These projects have been funded by the NIH through a K99/R00 award (grant K99/R00CA127161), a R33 grant (R33CA183671) from the NCI Innovative Molecular Analysis Technologies (IMAT) program, and a R01 grant (R01CA182543), and by the Purdue University College of Pharmacy and Center for Cancer Research.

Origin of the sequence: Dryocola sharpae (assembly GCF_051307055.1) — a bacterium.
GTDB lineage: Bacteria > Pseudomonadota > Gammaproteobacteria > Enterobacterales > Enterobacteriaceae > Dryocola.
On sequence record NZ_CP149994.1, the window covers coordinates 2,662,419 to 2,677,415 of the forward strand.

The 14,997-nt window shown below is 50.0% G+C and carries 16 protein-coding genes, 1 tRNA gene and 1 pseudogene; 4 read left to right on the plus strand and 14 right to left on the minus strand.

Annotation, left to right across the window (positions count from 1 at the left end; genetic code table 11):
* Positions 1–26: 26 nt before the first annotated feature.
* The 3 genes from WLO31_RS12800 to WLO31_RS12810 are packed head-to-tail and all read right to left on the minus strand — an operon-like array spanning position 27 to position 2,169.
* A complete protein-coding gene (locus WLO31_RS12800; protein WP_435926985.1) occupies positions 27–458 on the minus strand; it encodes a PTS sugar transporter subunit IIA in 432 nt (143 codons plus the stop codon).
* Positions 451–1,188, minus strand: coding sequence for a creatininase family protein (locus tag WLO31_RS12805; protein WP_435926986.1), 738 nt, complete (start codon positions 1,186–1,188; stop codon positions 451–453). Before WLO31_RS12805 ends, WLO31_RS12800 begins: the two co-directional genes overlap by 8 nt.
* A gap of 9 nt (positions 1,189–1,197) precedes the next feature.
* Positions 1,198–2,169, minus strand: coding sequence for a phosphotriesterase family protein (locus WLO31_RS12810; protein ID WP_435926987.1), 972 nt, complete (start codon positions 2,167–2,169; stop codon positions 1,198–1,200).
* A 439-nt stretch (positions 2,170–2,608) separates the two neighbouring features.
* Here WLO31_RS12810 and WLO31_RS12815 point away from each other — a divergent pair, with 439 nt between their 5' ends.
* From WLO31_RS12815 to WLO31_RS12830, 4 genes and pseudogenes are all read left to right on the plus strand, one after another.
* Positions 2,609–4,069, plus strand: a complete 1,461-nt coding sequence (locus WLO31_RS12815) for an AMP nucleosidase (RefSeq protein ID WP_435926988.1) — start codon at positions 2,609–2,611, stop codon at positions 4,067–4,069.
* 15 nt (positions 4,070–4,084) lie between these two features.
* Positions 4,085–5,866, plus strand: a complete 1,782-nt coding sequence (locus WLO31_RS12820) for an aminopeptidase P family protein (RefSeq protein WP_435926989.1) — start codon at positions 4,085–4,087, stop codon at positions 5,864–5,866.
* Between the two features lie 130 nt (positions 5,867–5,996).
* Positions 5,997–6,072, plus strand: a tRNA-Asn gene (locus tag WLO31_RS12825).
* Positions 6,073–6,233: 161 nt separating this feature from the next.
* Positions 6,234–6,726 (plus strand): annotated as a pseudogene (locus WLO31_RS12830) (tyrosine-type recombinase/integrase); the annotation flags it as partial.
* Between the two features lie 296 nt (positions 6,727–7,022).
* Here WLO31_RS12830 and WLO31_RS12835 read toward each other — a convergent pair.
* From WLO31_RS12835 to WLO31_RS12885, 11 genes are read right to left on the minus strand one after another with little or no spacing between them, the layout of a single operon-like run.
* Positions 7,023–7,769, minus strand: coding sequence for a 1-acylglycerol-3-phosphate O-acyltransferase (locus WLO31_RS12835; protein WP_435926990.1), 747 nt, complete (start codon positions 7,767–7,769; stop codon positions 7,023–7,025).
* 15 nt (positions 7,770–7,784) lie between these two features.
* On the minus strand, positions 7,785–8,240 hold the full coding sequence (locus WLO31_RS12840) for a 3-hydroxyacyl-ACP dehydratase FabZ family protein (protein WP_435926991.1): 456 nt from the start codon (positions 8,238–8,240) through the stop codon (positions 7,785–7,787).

Drawing on work from the Lawrence and Allbritton groups, we use cell-penetrating peptides (e.g. TAT) to deliver peptide substrates to cells. Our initial efforts focused on Abl and Syk tyrosine kinases (in collaboration with Jean Wang, UCSD and Robert Geahlen, Purdue University, respectively) producing the Abl full-length biosensor peptide (termed Abl-FL biosensor) and the Syk artificial substrate peptide (SAStide). We sometimes include protein-protein interaction ligands (such as the Abl SH3 ligand sequence P40) in order to modulate kinase binding, phosphorylation efficiency and, potentially, selectivity. Expanded substrate design projects involve using combination in silico/empirical workflows to develop novel peptide substrates for virtually any kinase. These first aimed to develop substrates for lanthanide luminescence assays, but can be adapted to any read-out strategy desired.